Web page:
The Spon End Wakes Week
BY KEVIN NOBLE
The origins of the Spon End Wakes Week are unclear but there are
records of an annual Wakes Week taking place more than 200 years ago including a vigil
commemorating the dedication of St John the Baptist Church.
It is believed that the traditional date for the
Wakes Week was 10 July and this would have later coincided with the Coventry industrial
In the 1700's the Wakes was a religious festival and
holiday but by the 1800's it had became a festival of fairs with people journeying from
neighbouring parishes to join in the merry-making, revelry and hospitality for which it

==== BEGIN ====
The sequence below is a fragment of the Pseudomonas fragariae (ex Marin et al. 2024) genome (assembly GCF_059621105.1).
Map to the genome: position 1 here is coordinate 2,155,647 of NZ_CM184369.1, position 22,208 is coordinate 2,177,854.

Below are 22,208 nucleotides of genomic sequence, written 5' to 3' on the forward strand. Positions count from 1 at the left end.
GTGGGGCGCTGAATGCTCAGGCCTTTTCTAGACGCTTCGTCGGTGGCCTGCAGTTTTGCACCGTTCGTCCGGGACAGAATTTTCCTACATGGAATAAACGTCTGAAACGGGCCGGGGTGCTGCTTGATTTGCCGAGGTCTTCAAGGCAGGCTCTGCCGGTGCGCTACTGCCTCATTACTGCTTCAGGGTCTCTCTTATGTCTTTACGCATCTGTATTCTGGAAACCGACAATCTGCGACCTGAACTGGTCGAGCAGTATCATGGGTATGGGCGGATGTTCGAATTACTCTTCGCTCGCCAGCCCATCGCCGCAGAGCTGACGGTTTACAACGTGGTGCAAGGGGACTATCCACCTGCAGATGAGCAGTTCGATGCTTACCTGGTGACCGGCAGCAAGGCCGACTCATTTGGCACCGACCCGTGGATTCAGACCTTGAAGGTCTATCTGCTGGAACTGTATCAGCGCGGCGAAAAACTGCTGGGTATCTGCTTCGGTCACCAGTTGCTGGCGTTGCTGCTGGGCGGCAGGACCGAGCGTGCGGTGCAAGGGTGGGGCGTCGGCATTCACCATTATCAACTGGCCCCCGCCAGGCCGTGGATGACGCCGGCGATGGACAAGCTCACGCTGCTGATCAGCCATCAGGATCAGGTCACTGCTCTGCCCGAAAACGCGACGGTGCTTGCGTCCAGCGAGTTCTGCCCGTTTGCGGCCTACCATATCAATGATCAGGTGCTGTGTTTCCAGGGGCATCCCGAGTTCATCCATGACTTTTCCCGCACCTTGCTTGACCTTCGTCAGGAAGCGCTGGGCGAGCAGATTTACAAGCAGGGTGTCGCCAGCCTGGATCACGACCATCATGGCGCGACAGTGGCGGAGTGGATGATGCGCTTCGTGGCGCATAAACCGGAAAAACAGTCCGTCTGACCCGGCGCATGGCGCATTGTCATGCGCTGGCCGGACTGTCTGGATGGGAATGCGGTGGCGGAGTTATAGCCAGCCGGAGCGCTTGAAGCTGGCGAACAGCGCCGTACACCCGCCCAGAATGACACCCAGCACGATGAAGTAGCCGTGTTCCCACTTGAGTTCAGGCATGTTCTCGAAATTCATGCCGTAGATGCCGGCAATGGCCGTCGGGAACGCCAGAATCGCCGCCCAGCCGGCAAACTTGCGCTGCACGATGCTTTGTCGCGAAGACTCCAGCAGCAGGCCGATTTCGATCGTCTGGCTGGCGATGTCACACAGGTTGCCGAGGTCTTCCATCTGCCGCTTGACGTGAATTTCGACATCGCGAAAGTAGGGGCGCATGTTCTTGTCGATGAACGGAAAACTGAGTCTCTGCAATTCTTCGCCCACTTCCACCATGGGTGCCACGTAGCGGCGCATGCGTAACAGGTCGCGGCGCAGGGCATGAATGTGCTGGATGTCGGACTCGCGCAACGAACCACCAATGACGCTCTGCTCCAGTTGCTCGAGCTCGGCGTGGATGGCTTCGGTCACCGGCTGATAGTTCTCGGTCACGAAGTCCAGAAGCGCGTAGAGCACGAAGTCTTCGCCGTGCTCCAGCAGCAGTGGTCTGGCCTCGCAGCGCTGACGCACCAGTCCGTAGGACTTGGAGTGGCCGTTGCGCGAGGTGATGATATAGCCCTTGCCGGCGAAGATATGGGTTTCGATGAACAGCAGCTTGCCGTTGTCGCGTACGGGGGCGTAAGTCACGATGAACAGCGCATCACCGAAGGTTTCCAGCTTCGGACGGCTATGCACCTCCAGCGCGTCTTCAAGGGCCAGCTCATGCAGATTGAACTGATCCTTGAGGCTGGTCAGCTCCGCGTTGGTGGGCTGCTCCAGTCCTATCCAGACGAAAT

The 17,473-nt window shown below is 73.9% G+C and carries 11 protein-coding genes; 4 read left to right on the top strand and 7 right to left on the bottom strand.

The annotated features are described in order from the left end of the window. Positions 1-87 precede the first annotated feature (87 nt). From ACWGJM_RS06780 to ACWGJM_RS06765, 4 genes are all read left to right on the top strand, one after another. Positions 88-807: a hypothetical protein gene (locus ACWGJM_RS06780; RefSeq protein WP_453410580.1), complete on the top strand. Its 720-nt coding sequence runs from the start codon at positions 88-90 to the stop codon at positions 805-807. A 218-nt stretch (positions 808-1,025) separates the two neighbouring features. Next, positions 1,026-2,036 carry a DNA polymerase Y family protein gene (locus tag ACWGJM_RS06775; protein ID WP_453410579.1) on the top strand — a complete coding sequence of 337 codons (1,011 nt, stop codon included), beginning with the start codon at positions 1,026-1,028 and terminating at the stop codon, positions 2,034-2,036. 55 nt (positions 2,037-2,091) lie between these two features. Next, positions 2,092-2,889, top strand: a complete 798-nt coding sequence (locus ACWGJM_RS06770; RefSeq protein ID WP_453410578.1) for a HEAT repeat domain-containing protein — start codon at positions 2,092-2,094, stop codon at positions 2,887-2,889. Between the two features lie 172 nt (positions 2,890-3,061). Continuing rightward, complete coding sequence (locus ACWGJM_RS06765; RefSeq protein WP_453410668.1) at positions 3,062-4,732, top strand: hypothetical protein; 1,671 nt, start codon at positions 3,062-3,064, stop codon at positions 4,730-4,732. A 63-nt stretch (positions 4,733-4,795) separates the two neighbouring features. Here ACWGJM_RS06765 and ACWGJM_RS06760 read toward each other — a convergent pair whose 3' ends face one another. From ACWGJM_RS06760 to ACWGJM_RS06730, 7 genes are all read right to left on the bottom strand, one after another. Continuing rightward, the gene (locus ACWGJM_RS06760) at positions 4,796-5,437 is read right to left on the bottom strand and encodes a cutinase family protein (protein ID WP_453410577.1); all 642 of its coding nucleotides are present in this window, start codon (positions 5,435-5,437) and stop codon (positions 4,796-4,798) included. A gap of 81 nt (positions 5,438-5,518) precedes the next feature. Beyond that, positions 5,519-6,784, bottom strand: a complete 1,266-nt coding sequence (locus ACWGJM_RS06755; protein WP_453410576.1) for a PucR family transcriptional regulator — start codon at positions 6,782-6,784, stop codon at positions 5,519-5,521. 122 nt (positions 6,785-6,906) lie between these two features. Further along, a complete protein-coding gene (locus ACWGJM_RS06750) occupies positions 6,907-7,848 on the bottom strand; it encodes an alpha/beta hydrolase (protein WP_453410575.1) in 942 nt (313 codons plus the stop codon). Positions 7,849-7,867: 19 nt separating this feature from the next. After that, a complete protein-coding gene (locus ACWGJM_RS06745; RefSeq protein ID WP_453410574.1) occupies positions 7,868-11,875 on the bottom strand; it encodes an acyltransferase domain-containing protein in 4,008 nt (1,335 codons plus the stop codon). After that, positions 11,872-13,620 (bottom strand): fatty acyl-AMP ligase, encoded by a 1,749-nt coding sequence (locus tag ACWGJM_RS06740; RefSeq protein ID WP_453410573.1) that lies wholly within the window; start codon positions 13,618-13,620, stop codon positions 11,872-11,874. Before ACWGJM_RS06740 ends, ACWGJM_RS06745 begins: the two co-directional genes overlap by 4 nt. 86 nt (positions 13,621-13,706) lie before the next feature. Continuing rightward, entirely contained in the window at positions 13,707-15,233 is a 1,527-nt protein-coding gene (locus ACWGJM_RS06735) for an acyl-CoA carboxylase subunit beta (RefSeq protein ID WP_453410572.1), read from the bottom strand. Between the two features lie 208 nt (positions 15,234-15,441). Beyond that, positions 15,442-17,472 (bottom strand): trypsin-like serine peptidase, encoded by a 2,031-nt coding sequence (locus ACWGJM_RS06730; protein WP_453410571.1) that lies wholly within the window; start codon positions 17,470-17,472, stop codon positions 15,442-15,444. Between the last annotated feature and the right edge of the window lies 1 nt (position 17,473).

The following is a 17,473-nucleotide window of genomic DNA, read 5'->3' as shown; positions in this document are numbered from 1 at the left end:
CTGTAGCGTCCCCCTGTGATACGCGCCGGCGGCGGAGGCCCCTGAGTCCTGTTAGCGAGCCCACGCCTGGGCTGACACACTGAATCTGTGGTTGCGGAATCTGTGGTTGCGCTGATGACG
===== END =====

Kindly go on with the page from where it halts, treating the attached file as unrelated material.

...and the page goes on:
At its high point the Wakes Week culminated with a
procession of flags attended by a lady on horseback re-enacting Lady Godiva, pony races,
flower shows and an ox roasting. At the 19th century Wakes the King of Spon End, Charles
Lilly, a kind man and Director of the Poor Relief Board used to hold 'court' at the Black
Horse and other local inns, adjudicating in local disputes, issued drinking challenges and
rarely being beaten.
In the late 1870s there was a rapid decline, with
hawkers and pedlars and other amusements barred - the fair thus gradually came to an end
and the holiday festivities ceased.
The Spon End Wakes Week is being revived in
July 1999 - for more information contact Sarah Fergusson, Festival Committee
Chair 01203 230606.
RELATED NEWS: [21 FEB 99] SPON END
WAKES WEEK PLANNING UNDERWAY